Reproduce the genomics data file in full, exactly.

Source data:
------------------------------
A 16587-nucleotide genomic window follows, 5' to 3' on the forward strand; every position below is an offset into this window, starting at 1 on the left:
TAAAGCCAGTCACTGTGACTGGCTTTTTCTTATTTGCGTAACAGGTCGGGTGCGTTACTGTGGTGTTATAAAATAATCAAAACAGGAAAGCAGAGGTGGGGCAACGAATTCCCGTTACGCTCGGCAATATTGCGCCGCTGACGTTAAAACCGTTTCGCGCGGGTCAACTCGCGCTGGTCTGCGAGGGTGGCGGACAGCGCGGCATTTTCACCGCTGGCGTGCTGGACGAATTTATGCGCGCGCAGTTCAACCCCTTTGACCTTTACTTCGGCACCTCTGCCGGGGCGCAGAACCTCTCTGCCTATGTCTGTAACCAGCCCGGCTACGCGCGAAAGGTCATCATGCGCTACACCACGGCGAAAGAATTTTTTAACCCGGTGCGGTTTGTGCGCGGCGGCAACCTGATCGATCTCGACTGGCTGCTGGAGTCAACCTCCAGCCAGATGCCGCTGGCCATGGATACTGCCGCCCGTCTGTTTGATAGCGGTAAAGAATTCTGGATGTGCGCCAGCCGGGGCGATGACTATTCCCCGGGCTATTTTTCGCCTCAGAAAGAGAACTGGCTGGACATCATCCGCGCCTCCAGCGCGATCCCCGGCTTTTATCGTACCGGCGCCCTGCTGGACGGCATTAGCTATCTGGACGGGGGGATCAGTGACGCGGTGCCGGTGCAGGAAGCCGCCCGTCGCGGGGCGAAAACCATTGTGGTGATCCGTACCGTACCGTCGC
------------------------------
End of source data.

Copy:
A 16587-nucleotide genomic window follows, 5' to 3' on the forward strand; every position below is an offset into this window, starting at 1 on the left:
TAAAGCCAGTCACTGTGACTGGCTTTTTCTTATTTGCGTAACAGGTCGGGTGCGTTACTGTGGTGTTATAAAATAATCAAAACAGGAAAGCAGAGGTGGGGCAACGAATTCCCGTTACGCTCGGCAATATTGCGCCGCTGACGTTAAAACCGTTTCGCGCGGGTCAACTCGCGCTGGTCTGCGAGGGTGGCGGACAGCGCGGCATTTTCACCGCTGGCGTGCTGGACGAATTTATGCGCGCGCAGTTCAACCCCTTTGACCTTTACTTCGGCACCTCTGCCGGGGCGCAGAACCTCTCTGCCTATGTCTGTAACCAGCCCGGCTACGCGCGAAAGGTCATCATGCGCTACACCACGGCGAAAGAATTTTTTAACCCGGTGCGGTTTGTGCGCGGCGGCAACCTGATCGATCTCGACTGGCTGCTGGAGTCAACCTCCAGCCAGATGCCGCTGGCCATGGATACTGCCGCCCGTCTGTTTGATAGCGGTAAAGAATTCTGGATGTGCGCCAGCCGGGGCGATGACTATTCCCCGGGCTATTTTTCGCCTCAGAAAGAGAACTGGCTGGACATCATCCGCGCCTCCAGCGCGATCCCCGGCTTTTATCGTACCGGCGCCCTGCTGGACGGCATTAGCTATCTGGACGGGGGGATCAGTGACGCGGTGCCGGTGCAGGAAGCCGCCCGTCGCGGGGCGAAAACCATTGTGGTGATCCGTACCGTACCGTCGC